Serving the campus of the University of Alabama since 1894

The Crimson White

Serving the campus of the University of Alabama since 1894

The Crimson White

Serving the campus of the University of Alabama since 1894

The Crimson White

Question philanthropy’s motive

When I was in seventh grade, I saw an article in “Time: For Kids” magazine. The philanthropic opportunity intrigued me. For $25, I could buy a pair of canvas shoes, and another child across the world would receive a mirrored pair for themselves. The article described the woes of these children and how these shoes would be the first pair their feet had filled.

Naturally, I was hooked. Buying something, especially shoes, always feels better when there is a good deed attached to the price tag. Saving up my allowance and babysitting, I bought a $25 pair of plain, white TOMS so that African and South American children could have their first pair of shoes. Needless to say, I felt edgy and worldly, a dangerous combination for a middle-schooler.

The product has since grown in variation, popularity and cost. A pair of glittered, leopard print TOMS can be purchased for $69.95. Sure, these are glitzy and more expensive, but even my original classic white, canvas TOMS cost at least $50 now. That’s a hefty price increase in a few years. And while I’m sure more shoes are being delivered to more places, the trendiness of philanthropy is the real selling factor here.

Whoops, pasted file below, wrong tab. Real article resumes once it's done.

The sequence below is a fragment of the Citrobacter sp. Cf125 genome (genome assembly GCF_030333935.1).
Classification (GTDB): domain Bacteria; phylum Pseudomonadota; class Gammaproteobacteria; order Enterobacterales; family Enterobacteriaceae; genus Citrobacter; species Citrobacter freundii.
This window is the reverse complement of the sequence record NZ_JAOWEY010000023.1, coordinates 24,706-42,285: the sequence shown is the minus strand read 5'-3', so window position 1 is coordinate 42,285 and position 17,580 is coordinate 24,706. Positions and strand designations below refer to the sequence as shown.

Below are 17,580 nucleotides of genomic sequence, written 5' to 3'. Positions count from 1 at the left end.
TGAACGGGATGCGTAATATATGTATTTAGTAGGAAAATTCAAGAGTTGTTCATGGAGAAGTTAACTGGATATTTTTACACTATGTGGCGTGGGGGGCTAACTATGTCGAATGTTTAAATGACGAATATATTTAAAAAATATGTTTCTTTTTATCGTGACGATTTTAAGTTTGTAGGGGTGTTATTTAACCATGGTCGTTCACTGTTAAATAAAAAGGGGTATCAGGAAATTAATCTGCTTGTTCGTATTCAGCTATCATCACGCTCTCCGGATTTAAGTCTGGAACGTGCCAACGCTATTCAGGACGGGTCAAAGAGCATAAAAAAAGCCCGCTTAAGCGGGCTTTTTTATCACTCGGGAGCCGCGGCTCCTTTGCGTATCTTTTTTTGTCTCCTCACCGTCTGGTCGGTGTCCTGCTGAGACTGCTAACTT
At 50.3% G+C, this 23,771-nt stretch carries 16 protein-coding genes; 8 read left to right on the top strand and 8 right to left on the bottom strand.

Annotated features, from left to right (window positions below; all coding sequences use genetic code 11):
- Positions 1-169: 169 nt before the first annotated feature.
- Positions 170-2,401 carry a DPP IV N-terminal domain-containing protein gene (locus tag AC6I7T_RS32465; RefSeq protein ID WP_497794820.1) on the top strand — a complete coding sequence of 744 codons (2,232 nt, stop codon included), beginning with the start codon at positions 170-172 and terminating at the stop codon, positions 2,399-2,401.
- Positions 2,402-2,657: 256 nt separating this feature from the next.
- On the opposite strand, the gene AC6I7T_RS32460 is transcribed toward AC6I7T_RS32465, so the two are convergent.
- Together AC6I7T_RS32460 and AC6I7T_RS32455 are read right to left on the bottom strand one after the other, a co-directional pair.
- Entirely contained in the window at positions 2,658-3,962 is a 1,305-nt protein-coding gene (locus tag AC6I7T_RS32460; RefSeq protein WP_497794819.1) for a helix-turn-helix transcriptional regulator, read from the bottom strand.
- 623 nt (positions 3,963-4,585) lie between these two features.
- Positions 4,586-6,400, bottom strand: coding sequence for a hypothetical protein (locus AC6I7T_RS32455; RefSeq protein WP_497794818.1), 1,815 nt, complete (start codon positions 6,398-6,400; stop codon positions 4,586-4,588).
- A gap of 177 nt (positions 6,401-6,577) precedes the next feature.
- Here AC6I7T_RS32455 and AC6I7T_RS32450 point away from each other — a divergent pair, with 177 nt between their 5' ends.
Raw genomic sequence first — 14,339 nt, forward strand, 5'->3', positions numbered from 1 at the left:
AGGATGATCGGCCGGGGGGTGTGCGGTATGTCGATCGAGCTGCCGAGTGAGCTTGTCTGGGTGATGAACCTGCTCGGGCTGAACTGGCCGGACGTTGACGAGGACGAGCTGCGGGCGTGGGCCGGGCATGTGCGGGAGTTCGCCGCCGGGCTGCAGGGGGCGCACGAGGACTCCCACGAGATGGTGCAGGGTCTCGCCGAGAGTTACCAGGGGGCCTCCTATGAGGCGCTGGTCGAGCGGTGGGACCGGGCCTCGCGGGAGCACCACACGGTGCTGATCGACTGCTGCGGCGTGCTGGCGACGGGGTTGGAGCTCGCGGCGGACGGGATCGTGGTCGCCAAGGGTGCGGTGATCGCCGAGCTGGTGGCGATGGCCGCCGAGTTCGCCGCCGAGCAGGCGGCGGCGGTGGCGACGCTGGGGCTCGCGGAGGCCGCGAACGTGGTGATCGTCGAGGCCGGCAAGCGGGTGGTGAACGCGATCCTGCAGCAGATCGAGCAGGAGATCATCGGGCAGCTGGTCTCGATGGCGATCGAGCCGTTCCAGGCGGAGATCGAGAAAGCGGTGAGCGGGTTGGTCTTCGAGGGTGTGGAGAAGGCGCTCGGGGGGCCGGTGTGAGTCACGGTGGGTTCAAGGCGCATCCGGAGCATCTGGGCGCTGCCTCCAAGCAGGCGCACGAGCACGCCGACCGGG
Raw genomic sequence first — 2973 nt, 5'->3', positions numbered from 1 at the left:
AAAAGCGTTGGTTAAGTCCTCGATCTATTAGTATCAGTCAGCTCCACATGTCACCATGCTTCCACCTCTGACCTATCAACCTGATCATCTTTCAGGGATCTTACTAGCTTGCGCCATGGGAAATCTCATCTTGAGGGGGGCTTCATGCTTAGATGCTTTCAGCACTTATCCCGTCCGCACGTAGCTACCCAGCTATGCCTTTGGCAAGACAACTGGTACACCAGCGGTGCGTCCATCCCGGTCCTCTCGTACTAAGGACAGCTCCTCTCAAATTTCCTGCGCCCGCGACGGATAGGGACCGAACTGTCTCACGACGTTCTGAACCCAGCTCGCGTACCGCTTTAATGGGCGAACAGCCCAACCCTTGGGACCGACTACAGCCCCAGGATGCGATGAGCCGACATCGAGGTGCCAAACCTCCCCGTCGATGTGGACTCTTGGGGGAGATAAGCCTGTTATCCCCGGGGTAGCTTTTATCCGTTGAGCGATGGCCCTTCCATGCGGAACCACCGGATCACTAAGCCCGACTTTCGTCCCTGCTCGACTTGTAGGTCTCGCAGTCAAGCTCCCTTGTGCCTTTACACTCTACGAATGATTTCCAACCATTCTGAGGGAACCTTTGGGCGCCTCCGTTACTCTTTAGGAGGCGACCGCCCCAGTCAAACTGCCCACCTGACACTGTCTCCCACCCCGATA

Enter Oliberté: This is also a shoe company with a philanthropic twist. Only, instead of providing African children with shoes, they supply the African economy with jobs. And not sweatshop-in-the-middle-of-nowhere jobs, but instead as a high-quality work system that makes high-quality shoes.

The dream may seem far-fetched to some, but it has potential. The founder, Tal Dehtiar, believes that Oliberté has the potential to compete with other high-end companies. By producing quality goods in a quality environment, Oliberté is providing Africa with what they really need: jobs, money and an economy that allows Africa to stand on its own.

The shoes are not marketed for their connection to third world countries but instead as a high-quality shoe brand. In a recent interview with online magazine Good.Is, Dehitare acknowledges the issues behind branding a product as “African.”

“It’s a challenge, because some stores want the stereotypical African branding. The balance is how do I do the Africa angle without doing the part I hate: Buy because you feel bad about Africa.”

Yes, the idea behind TOMS is heroic. There is no denying the help it has provided Third World families. But is that what is best for ailing countries?

Oliberté’s factories have introduced a thought-worthy idea. Instead of pitying countries in Africa and handing them premade goods, we can instead provide them with the tools they need to create their own products and own economy.

This theory is applicable outside the world of footwear. What if, instead of viewing Third World countries as helpless and depending on America’s philanthropy for survival, we viewed them with respect and with potential?

I respect the work of those who have dedicated their hearts to nations in Africa, and I respect the founder of TOMS for his idea and the awareness he has created. However, if we change how we view Third World countries, we will change how we interact with them.

SoRelle Wyckoff is the opinions editor of the Crimson White.

More to Discover